Truth is, I was terrified but still having fun. It was the most breathtaking landscape I'd ever seen. The earth was vibrant red, with a light embroidery of roughly sewn olives and greens for vegetation. No tree was taller than about 16 or twenty feet, but there were these strange boab or bottle trees which store water in their trunk lying like bloated dots on the landscape, their stunted limbs jutting above their outrageously swollen bellies, and their baldy skinny little heads poking out and surveying the countryside like malevolent spirits. Magificent raw ranges of rock in purples and all shades of orange and ochre rose from the plains and river beds, their tops worn down by the fury of the elements so that every mountain was crumbling from the top down like castles made of leggo whose turrets and battlements were gradually being dismantled by a kid with a plan for newer, better buildings. The air smelt of earth and eucalypt and river. It was thick with heat and humidity, and seemed alive somehow.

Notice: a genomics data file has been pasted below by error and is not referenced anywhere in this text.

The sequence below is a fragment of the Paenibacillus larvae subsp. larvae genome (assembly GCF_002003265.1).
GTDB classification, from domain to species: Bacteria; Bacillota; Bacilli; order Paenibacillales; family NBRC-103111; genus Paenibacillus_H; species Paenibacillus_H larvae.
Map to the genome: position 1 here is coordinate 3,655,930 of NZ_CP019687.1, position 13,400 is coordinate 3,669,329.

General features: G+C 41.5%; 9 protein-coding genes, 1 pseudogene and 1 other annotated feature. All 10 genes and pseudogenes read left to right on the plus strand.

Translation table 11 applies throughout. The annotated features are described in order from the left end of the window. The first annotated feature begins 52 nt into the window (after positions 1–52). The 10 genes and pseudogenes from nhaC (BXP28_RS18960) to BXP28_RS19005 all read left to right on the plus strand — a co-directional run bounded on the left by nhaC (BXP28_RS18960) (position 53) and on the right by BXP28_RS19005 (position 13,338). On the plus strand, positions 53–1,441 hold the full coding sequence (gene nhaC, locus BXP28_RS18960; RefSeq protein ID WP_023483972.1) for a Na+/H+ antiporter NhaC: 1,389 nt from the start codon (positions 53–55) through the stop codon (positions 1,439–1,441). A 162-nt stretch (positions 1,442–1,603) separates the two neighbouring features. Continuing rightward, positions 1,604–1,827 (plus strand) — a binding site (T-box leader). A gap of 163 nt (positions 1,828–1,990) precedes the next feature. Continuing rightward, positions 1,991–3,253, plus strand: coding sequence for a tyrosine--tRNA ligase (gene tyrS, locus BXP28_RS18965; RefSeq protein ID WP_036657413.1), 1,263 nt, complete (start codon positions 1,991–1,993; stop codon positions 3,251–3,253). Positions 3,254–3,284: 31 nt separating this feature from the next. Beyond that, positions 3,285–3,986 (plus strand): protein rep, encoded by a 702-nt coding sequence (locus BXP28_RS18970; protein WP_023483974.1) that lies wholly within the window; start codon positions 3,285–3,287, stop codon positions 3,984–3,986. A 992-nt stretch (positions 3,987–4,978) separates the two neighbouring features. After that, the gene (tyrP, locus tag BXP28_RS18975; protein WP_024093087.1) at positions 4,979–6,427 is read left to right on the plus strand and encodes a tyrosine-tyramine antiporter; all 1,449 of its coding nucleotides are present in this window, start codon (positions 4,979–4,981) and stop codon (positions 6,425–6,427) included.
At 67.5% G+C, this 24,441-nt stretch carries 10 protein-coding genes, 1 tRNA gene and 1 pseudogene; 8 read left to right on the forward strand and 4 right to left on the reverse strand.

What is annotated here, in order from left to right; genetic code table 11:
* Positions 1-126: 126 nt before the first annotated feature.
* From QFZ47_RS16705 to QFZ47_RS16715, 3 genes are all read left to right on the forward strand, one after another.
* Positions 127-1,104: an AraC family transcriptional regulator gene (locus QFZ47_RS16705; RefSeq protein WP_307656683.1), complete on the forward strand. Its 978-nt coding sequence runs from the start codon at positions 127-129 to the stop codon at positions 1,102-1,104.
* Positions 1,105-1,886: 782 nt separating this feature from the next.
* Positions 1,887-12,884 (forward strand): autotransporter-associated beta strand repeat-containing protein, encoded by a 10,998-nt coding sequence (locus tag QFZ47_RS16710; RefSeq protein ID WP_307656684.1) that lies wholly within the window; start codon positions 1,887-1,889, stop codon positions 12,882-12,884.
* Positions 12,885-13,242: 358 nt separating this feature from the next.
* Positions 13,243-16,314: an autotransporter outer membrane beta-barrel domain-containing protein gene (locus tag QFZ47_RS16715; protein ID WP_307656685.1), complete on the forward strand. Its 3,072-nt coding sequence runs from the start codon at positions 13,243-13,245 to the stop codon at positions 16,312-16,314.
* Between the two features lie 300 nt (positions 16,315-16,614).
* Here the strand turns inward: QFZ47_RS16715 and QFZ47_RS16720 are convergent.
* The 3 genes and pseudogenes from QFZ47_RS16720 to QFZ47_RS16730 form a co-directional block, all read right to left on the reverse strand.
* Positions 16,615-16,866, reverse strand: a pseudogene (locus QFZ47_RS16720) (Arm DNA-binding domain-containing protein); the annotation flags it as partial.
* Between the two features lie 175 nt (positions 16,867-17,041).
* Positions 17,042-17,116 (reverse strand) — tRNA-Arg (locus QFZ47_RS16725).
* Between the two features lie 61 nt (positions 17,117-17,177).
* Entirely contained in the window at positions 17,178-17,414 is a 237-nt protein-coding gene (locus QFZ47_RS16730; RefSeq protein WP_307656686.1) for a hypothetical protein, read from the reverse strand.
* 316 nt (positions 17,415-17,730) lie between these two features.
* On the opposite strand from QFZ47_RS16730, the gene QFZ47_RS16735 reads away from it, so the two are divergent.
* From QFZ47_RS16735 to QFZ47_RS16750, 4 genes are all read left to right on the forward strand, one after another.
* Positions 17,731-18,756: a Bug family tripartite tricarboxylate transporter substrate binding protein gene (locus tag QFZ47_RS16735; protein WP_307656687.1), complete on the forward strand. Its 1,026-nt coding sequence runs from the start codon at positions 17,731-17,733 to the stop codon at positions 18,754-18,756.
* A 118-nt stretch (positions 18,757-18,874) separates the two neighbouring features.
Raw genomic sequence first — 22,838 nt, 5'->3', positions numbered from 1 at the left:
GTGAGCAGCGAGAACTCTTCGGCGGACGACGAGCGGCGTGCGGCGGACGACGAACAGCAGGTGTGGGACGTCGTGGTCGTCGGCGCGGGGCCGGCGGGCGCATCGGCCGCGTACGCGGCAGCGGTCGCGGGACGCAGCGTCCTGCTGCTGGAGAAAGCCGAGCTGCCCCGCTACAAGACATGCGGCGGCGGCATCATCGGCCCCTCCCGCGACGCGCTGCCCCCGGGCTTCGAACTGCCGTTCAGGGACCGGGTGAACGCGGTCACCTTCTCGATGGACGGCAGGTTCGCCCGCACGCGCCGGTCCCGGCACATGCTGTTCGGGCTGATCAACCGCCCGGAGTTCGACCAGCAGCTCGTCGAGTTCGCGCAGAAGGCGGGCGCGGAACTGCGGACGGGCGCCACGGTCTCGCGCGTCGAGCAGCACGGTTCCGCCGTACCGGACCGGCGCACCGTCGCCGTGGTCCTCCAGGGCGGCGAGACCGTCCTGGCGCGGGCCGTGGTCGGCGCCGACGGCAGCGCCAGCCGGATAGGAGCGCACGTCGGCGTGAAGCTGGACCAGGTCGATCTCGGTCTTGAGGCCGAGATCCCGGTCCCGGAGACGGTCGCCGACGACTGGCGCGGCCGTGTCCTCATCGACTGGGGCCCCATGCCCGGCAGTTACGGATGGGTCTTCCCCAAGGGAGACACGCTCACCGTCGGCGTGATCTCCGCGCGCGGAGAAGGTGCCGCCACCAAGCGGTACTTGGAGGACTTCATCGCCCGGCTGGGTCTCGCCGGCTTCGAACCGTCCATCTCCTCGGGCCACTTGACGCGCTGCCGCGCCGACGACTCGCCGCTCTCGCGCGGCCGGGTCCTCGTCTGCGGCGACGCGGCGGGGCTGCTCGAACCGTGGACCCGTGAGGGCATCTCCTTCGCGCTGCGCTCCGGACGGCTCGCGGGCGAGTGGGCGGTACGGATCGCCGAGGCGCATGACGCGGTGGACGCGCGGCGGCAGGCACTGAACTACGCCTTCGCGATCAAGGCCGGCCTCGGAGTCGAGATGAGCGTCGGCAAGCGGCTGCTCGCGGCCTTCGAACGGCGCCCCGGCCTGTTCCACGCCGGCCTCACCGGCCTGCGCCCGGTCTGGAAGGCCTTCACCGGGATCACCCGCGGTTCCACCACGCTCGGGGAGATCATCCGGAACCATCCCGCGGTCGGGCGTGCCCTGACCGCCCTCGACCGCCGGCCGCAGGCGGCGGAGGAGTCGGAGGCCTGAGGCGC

There were three rivers to cross before I reached the homestead. The first one proved easy. It was only flowing slowly, and had broad slabs of rock as a base. I walked out across it, splashing loudly for the fun of it. It was very splashy water anyway, probably from the wet season that had just finished. The river was only three feet at the deepest part, and was mostly around two feet deep. There was a big fall away to the left into a pool about fifteen feet deep. I made a mental note to keep to the right. On the way back to the car I washed off the mud and placed a wet scarf around my neck. It was almost 8 o'clock in the morning, and around 40 degrees.